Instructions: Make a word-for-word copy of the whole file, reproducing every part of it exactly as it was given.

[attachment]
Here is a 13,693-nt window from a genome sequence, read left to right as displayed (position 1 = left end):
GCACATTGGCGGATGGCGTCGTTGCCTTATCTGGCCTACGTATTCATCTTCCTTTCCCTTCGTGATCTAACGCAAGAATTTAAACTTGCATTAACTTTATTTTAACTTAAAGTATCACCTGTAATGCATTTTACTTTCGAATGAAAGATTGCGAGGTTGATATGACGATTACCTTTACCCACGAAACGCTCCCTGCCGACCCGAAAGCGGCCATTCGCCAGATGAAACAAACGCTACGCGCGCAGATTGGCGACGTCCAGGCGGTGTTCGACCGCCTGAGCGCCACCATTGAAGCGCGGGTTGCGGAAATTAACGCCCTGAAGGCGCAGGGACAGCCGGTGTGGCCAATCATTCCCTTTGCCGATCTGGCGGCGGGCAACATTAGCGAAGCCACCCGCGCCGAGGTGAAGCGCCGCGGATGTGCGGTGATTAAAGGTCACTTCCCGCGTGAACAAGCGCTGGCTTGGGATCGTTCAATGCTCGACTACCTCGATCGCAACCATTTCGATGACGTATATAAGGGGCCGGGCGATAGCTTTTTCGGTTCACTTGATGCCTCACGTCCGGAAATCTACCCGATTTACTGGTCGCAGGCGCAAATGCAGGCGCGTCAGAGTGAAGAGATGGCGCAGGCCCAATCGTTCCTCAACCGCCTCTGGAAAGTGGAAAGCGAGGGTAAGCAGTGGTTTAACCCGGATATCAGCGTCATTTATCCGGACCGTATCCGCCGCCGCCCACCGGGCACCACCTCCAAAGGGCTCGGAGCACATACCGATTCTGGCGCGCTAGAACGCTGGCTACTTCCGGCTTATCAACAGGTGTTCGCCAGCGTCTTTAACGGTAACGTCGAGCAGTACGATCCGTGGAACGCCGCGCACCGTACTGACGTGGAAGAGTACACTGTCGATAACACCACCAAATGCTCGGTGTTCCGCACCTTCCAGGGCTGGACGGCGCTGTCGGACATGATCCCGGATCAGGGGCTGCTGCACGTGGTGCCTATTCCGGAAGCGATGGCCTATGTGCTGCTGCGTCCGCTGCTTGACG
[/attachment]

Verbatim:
Here is a 13,693-nt window from a genome sequence, read left to right as displayed (position 1 = left end):
GCACATTGGCGGATGGCGTCGTTGCCTTATCTGGCCTACGTATTCATCTTCCTTTCCCTTCGTGATCTAACGCAAGAATTTAAACTTGCATTAACTTTATTTTAACTTAAAGTATCACCTGTAATGCATTTTACTTTCGAATGAAAGATTGCGAGGTTGATATGACGATTACCTTTACCCACGAAACGCTCCCTGCCGACCCGAAAGCGGCCATTCGCCAGATGAAACAAACGCTACGCGCGCAGATTGGCGACGTCCAGGCGGTGTTCGACCGCCTGAGCGCCACCATTGAAGCGCGGGTTGCGGAAATTAACGCCCTGAAGGCGCAGGGACAGCCGGTGTGGCCAATCATTCCCTTTGCCGATCTGGCGGCGGGCAACATTAGCGAAGCCACCCGCGCCGAGGTGAAGCGCCGCGGATGTGCGGTGATTAAAGGTCACTTCCCGCGTGAACAAGCGCTGGCTTGGGATCGTTCAATGCTCGACTACCTCGATCGCAACCATTTCGATGACGTATATAAGGGGCCGGGCGATAGCTTTTTCGGTTCACTTGATGCCTCACGTCCGGAAATCTACCCGATTTACTGGTCGCAGGCGCAAATGCAGGCGCGTCAGAGTGAAGAGATGGCGCAGGCCCAATCGTTCCTCAACCGCCTCTGGAAAGTGGAAAGCGAGGGTAAGCAGTGGTTTAACCCGGATATCAGCGTCATTTATCCGGACCGTATCCGCCGCCGCCCACCGGGCACCACCTCCAAAGGGCTCGGAGCACATACCGATTCTGGCGCGCTAGAACGCTGGCTACTTCCGGCTTATCAACAGGTGTTCGCCAGCGTCTTTAACGGTAACGTCGAGCAGTACGATCCGTGGAACGCCGCGCACCGTACTGACGTGGAAGAGTACACTGTCGATAACACCACCAAATGCTCGGTGTTCCGCACCTTCCAGGGCTGGACGGCGCTGTCGGACATGATCCCGGATCAGGGGCTGCTGCACGTGGTGCCTATTCCGGAAGCGATGGCCTATGTGCTGCTGCGTCCGCTGCTTGACG